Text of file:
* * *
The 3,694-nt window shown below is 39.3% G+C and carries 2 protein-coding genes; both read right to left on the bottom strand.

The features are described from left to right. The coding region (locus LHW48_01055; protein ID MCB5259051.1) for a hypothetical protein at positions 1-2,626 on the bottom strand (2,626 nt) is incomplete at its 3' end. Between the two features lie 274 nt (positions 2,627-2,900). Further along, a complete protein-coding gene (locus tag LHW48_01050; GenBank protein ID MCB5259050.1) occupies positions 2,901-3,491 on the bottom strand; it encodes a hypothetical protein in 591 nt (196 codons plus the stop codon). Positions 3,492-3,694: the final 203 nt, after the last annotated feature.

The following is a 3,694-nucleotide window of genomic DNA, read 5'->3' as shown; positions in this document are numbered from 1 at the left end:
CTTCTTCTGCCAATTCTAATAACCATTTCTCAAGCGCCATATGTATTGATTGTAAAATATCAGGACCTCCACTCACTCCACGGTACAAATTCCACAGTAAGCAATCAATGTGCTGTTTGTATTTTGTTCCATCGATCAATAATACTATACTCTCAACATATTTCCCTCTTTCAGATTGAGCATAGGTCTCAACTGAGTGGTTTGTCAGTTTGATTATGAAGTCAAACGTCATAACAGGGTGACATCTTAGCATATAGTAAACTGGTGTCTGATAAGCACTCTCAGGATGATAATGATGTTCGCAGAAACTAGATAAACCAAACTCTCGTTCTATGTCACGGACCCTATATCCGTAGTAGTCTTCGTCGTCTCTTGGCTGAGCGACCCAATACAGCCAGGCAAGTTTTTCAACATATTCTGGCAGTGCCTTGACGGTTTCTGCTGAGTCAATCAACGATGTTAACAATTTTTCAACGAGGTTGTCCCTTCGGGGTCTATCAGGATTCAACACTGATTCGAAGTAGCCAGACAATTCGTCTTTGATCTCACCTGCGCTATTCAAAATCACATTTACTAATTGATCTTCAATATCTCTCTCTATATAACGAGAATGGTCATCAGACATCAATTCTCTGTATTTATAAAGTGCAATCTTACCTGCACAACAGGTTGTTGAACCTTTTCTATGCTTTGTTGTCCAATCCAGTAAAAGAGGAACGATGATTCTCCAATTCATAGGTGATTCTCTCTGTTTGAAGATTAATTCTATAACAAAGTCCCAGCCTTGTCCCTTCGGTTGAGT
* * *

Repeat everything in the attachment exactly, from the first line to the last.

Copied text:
The 3,694-nt window shown below is 39.3% G+C and carries 2 protein-coding genes; both read right to left on the bottom strand.

The features are described from left to right. The coding region (locus LHW48_01055; protein ID MCB5259051.1) for a hypothetical protein at positions 1-2,626 on the bottom strand (2,626 nt) is incomplete at its 3' end. Between the two features lie 274 nt (positions 2,627-2,900). Further along, a complete protein-coding gene (locus tag LHW48_01050; GenBank protein ID MCB5259050.1) occupies positions 2,901-3,491 on the bottom strand; it encodes a hypothetical protein in 591 nt (196 codons plus the stop codon). Positions 3,492-3,694: the final 203 nt, after the last annotated feature.

The following is a 3,694-nucleotide window of genomic DNA, read 5'->3' as shown; positions in this document are numbered from 1 at the left end:
CTTCTTCTGCCAATTCTAATAACCATTTCTCAAGCGCCATATGTATTGATTGTAAAATATCAGGACCTCCACTCACTCCACGGTACAAATTCCACAGTAAGCAATCAATGTGCTGTTTGTATTTTGTTCCATCGATCAATAATACTATACTCTCAACATATTTCCCTCTTTCAGATTGAGCATAGGTCTCAACTGAGTGGTTTGTCAGTTTGATTATGAAGTCAAACGTCATAACAGGGTGACATCTTAGCATATAGTAAACTGGTGTCTGATAAGCACTCTCAGGATGATAATGATGTTCGCAGAAACTAGATAAACCAAACTCTCGTTCTATGTCACGGACCCTATATCCGTAGTAGTCTTCGTCGTCTCTTGGCTGAGCGACCCAATACAGCCAGGCAAGTTTTTCAACATATTCTGGCAGTGCCTTGACGGTTTCTGCTGAGTCAATCAACGATGTTAACAATTTTTCAACGAGGTTGTCCCTTCGGGGTCTATCAGGATTCAACACTGATTCGAAGTAGCCAGACAATTCGTCTTTGATCTCACCTGCGCTATTCAAAATCACATTTACTAATTGATCTTCAATATCTCTCTCTATATAACGAGAATGGTCATCAGACATCAATTCTCTGTATTTATAAAGTGCAATCTTACCTGCACAACAGGTTGTTGAACCTTTTCTATGCTTTGTTGTCCAATCCAGTAAAAGAGGAACGATGATTCTCCAATTCATAGGTGATTCTCTCTGTTTGAAGATTAATTCTATAACAAAGTCCCAGCCTTGTCCCTTCGGTTGAGT